Video games are the past time every one of us knows and loves. They let us live in other worlds, even if it is only for a couple of hours – and they are constantly reinventing themselves. Does that innovative drive also apply to their social media presence? For this week’s ranking we looked at 38 different video games and their respective Facebook fanpages as well as 31 Twitter profiles.
Large, big and bigger
Yes, the numbers are moderately impressive. All 38 Fanpages together average out at 3.5m fans – which is a lot. But nothing compared to the top five: Call of Duty (23.7m), EA Sports FIFA (21.8m), The Sims (12.9m), Pro Evolution Soccer (12.5m) and Assassin’s Creed (9.4m). No big surprises here, even people who aren’t active gamers have heard of those games.
Growth rates are small on average (0.34%), but still – 0.34% of 3.5m fans mean an average growth of 120k people – an impressive number. The top five manage growth rates up to 1.66%: Far Cry (1.66%), Grand Theft Auto V (0.91%), The Legend of Zelda (0.66%), Forza Motorsport (0.56%) and Batman Arkham (0.52%). A steady influx of new fans.
The first really interesting numbers come up while looking at engagement rates: the average engagement rate is pretty low (0.07%), but the fanpages with the highest engagement are not the fanpages with the highest number of fans – or growth rate: Disney Infinity (0.3%) tops the list, followed by EA Sports FIFA, NBA 2K, Sid Meier’s Civilization, Rayman, Forza Motorsport, Resident Evil, Skylanders Game (0.2%), Batman Arkham, Dragon’s Dogma, Far Cry (0.1%), Total War, BioShock (0.08%), Pro Evolution Soccer, Devil May Cry and Diablo (0.07%).
These fanpages repeat their performance when we look at the post interaction (0.2% on average): Dragon’s Dogma (0.7%), Devil May Cry (0.6%), Resident Evil, Forza Motorsport (0.5%), Rayman, Splinter Cell, Saints Row (0.4%), Far Cry and Batman Arkham (0.3%).
They could optimize those numbers by watching when they post and optimizing their posting times:
It’s not the content types that are the problem, but maybe their frequency: they post 0.7 posts/day on average with Pro Evolution Soccer (2.9), EA Sports FIFA (2.8), Skylanders Game (1.8), Battlefield (1.6) and Diablo (1.3) upping the average. All fanpages heavily rely on pictures for their content strategy. While that might work (pictures are the post type with the highest engagement rates, only followed by videos), switching it up might be a good idea, every now and again.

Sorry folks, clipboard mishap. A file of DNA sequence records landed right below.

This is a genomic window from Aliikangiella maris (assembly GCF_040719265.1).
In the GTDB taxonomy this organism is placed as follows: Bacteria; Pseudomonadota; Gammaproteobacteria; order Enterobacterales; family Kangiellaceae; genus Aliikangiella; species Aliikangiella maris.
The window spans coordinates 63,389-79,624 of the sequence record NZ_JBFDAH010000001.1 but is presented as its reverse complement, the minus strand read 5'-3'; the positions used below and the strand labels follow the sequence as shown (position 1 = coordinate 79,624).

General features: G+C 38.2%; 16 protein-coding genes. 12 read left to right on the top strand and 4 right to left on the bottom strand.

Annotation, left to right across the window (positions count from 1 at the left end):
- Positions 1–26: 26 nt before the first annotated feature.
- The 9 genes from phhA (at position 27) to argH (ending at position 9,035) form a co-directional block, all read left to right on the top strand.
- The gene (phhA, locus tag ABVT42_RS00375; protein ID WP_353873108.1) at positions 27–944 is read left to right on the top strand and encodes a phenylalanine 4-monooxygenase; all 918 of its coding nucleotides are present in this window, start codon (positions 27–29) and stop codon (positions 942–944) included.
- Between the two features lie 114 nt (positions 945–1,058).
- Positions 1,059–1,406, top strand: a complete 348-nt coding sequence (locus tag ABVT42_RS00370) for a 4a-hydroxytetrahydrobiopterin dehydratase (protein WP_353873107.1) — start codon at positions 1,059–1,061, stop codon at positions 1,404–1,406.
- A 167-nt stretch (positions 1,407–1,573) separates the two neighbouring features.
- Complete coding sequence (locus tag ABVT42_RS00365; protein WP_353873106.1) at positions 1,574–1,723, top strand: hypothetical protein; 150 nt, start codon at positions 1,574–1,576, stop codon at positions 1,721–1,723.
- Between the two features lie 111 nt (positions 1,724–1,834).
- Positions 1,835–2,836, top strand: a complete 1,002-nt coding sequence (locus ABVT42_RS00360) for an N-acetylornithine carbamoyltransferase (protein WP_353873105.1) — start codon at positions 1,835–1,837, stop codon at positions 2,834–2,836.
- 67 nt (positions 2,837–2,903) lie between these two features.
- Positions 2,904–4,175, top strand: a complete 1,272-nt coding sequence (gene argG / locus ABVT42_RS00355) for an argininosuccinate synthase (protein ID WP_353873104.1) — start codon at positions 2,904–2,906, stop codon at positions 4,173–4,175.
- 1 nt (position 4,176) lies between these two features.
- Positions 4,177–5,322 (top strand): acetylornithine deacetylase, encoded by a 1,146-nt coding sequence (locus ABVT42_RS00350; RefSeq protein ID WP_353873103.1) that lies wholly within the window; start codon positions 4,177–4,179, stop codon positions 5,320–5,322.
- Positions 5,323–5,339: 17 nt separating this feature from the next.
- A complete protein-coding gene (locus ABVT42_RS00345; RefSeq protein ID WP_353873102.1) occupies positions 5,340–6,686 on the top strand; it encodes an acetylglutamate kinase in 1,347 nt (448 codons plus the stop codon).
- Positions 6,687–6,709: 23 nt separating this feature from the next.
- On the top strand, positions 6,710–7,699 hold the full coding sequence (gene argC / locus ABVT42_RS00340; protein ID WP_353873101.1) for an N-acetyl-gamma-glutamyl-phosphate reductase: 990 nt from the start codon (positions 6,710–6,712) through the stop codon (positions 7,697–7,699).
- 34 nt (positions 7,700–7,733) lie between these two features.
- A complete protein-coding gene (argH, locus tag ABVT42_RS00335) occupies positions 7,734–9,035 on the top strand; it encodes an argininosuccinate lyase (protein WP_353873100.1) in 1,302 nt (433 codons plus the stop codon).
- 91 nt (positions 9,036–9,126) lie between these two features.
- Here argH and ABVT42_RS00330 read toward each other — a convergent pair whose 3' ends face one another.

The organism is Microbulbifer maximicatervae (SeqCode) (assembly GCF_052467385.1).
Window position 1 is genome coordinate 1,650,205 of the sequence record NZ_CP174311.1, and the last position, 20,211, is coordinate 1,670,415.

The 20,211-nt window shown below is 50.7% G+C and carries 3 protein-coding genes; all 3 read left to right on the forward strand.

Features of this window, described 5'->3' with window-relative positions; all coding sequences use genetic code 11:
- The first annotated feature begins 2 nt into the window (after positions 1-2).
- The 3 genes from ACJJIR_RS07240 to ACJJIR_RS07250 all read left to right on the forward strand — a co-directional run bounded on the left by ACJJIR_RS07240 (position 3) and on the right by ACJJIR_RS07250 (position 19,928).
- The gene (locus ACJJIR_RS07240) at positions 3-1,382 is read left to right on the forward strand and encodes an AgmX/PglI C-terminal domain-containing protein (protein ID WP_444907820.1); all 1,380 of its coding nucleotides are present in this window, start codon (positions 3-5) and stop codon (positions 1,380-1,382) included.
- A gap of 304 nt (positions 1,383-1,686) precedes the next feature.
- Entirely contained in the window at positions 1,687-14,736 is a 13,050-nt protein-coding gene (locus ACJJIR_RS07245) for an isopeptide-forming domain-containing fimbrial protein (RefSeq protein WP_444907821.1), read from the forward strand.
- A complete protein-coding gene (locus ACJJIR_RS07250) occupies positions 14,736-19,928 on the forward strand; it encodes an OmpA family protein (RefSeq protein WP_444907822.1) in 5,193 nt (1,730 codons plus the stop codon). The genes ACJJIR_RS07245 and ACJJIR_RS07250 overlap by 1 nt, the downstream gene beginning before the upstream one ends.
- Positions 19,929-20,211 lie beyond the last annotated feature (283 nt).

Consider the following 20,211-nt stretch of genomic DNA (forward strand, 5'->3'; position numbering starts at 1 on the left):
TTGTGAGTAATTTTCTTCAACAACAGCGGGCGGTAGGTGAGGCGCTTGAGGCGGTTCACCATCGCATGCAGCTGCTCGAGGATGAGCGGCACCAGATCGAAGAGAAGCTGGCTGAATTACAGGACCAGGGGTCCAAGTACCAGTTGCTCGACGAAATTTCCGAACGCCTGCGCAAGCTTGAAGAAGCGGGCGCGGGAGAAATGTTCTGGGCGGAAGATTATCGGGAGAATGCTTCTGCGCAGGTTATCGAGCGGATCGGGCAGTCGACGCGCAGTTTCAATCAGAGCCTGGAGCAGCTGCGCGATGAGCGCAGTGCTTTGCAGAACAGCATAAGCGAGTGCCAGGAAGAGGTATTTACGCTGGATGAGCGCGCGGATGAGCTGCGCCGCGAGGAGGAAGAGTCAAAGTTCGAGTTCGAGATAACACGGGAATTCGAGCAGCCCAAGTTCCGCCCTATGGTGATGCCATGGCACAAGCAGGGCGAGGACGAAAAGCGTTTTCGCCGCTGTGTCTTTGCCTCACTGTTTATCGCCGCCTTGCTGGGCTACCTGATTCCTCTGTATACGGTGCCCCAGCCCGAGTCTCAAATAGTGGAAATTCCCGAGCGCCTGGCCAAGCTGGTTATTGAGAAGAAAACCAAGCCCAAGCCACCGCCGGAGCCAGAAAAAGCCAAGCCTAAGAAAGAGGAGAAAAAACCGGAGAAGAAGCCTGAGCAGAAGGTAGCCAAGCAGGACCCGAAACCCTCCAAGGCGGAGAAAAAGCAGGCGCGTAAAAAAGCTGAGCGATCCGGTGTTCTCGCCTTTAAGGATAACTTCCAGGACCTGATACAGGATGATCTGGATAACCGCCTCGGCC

On average, the fanpages lose some of their points when we look at the servicelevel: 24% on average. Leading – once again – is Disney Infinity (86%), Diablo (69%), StarCraft (68%), Skylanders Game (49%) and Path of Exile (48%). It’s not surprising that the servicelevel is low in some cases though: Most video games have their very own forums and help areas, and dealing with thousands of posts on your fanpage is no small feat. Most pages answer the important posts, which is more than other brands actually manage. Other pages either don’t allow posting on their pages or have a very low service level. But those that respond have a phenomenal response rate – the whole top five stays under an hour response rate: Remember Me Game, Tomb Raider (0.04h), Far Cry (0.1h), Battlefield (0.4h), EA Sports FIFA, The Elder Scrolls (0.5h), Assassin’s Creed (0.8h). The average reaction time across all fanpages is 23h.
What we saw so far: A lot of interaction with fans, content that could be better optimized, but in general a good performance by most. Now let’s take a look at Twitter. That usually means: more service, a little less content. Let’s see.
Service à la virtual reality
As per usual, the follower numbers on Twitter can’t compete with the Fanpages: Call of Duty (2m), EA Sports FIFA (1.7m), Battlefield (1.1m), Assassin’s Creed (793k) and NBA 2K 2K15 (566k) all lose mass. But do they lose quality? The growth rates are generally a little higher than on Facebook: Forza Motorsport (2.1%), Grand Theft Auto V (1.2%), NBA 2K 2K15 (0.8%), Civilization, Disney Infinity (0.6%), Skylanders Game, FarCryGame, EA Sports FIFA, Assassin’s Creed (0.5%).
Now it gets interesting: The number of tweets sent per day. Suddenly, we’re skyrocketing: Battlefield (86), EA Sports FIFA (30), The Sims (29), Disney Infinity (17), Pro Evolution Soccer (16). As you probably already guessed, this has nothing to do with “spamming” and a lot with customer service: By looking at the conversation rates, we can tell easily, that those channels are used for customer support and service, and they’re doing a great job: Battlefield (97%), Disney Infinity (93%), The Sims, EA Sports FIFA (85%), Grand Theft Auto (72%), Saints Row (69%).
Strength in numbers
All in all, video games do a good job on Twitter and Facebook. They use each platform according to its audience and don’t shy away from a dialogue with their fans. They could gain traction if they optimized their posting times and switched up their content a little bit. So let us end this week’s ranking with a wonderful quote: “Wakka wakka wakka!”
All calculations were made with Fanpage Karma. Fanpage Karma is an online tool used to analyze social media profiles. Users can monitor an unlimited number of Facebook pages, Twitter profiles or YouTube channels. Either their own or those of competitors. Fanpage Karma provides valuable insights on posting strategies and performance. It gives hints on how to improve engagement.
Would you like to know how you can optimize your social media strategy?
Article Header under CC BY-SA 2.0 license, unchanged, from JD Hancock.